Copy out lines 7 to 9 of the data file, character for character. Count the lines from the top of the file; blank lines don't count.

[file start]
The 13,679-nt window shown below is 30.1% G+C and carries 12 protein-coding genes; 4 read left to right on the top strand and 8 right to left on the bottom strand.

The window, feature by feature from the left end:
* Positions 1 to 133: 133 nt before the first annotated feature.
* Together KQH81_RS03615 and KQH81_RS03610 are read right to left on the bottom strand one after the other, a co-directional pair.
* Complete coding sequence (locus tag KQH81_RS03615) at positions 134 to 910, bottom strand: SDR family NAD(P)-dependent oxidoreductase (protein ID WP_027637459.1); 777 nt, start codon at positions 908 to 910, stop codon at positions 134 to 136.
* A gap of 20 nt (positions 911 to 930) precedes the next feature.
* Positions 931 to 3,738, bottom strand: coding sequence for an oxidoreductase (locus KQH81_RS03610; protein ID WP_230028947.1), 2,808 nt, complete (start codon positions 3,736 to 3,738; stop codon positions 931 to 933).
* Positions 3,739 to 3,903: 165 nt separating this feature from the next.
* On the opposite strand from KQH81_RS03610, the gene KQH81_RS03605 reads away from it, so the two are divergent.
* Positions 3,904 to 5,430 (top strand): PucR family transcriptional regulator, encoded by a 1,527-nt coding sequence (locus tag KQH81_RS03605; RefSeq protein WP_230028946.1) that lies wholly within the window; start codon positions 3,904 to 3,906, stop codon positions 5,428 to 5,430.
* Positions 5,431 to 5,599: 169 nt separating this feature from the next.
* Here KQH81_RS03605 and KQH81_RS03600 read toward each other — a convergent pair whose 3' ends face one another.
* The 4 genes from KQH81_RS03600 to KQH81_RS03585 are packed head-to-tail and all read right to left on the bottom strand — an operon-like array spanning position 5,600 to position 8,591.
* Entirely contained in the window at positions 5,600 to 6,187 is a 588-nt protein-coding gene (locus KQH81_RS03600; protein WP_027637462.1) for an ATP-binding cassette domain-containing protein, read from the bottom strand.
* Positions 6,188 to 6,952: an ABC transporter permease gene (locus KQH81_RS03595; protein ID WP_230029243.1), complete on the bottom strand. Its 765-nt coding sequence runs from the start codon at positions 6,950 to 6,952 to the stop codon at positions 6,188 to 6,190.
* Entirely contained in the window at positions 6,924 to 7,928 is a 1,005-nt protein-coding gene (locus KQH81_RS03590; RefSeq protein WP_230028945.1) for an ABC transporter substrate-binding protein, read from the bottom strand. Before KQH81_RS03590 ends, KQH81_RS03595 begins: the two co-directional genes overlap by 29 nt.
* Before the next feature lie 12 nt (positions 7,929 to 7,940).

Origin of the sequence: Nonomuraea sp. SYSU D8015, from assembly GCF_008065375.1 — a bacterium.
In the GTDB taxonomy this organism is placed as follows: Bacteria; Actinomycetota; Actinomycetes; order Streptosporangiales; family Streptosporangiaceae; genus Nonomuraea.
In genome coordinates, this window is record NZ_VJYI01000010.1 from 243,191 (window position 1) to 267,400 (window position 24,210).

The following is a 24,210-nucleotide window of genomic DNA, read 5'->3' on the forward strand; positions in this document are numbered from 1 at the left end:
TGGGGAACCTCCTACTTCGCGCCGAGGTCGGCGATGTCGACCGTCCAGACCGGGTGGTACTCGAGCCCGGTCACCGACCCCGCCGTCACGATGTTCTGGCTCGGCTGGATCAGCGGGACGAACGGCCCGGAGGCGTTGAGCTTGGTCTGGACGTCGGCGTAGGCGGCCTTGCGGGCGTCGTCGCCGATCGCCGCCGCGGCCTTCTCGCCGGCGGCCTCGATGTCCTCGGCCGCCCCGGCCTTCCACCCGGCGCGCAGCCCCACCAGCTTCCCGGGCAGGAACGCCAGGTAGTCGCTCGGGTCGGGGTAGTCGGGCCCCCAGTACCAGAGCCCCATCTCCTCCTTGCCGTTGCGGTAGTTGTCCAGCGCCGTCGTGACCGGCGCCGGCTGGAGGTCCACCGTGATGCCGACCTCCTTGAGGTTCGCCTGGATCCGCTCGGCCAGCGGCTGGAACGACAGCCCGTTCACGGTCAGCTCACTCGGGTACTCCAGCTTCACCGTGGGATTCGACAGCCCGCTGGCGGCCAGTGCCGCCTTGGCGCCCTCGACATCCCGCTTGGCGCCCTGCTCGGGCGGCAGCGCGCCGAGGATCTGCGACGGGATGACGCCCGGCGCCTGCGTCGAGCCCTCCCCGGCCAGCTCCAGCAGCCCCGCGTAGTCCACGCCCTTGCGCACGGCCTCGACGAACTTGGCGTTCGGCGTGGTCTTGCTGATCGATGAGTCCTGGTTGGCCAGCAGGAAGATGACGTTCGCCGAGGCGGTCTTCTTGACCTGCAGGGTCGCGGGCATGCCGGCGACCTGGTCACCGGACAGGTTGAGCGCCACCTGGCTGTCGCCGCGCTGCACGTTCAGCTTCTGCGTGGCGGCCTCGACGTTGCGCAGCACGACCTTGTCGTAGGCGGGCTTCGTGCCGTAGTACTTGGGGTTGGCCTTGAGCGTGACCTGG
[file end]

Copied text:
* Positions 931 to 3,738, bottom strand: coding sequence for an oxidoreductase (locus KQH81_RS03610; protein ID WP_230028947.1), 2,808 nt, complete (start codon positions 3,736 to 3,738; stop codon positions 931 to 933).
* Positions 3,739 to 3,903: 165 nt separating this feature from the next.
* On the opposite strand from KQH81_RS03610, the gene KQH81_RS03605 reads away from it, so the two are divergent.